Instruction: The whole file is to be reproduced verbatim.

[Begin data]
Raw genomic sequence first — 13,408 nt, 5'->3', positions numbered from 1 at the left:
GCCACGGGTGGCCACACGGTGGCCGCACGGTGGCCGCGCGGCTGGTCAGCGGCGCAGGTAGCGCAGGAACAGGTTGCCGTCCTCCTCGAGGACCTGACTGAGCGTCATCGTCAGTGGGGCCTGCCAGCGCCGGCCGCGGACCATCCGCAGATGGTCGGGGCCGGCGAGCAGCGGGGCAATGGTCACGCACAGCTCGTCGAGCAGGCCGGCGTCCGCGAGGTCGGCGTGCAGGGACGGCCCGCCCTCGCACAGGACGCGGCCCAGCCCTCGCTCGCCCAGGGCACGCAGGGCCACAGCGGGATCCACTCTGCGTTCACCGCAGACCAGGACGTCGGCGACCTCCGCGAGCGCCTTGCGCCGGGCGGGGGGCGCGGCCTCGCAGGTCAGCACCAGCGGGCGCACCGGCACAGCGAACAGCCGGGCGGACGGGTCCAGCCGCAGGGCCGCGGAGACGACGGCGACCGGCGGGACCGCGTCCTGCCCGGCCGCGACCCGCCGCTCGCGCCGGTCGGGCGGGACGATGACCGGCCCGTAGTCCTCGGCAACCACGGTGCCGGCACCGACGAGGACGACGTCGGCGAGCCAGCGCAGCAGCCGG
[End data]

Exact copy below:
Raw genomic sequence first — 13,408 nt, 5'->3', positions numbered from 1 at the left:
GCCACGGGTGGCCACACGGTGGCCGCACGGTGGCCGCGCGGCTGGTCAGCGGCGCAGGTAGCGCAGGAACAGGTTGCCGTCCTCCTCGAGGACCTGACTGAGCGTCATCGTCAGTGGGGCCTGCCAGCGCCGGCCGCGGACCATCCGCAGATGGTCGGGGCCGGCGAGCAGCGGGGCAATGGTCACGCACAGCTCGTCGAGCAGGCCGGCGTCCGCGAGGTCGGCGTGCAGGGACGGCCCGCCCTCGCACAGGACGCGGCCCAGCCCTCGCTCGCCCAGGGCACGCAGGGCCACAGCGGGATCCACTCTGCGTTCACCGCAGACCAGGACGTCGGCGACCTCCGCGAGCGCCTTGCGCCGGGCGGGGGGCGCGGCCTCGCAGGTCAGCACCAGCGGGCGCACCGGCACAGCGAACAGCCGGGCGGACGGGTCCAGCCGCAGGGCCGCGGAGACGACGGCGACCGGCGGGACCGCGTCCTGCCCGGCCGCGACCCGCCGCTCGCGCCGGTCGGGCGGGACGATGACCGGCCCGTAGTCCTCGGCAACCACGGTGCCGGCACCGACGAGGACGACGTCGGCGAGCCAGCGCAGCAGCCGG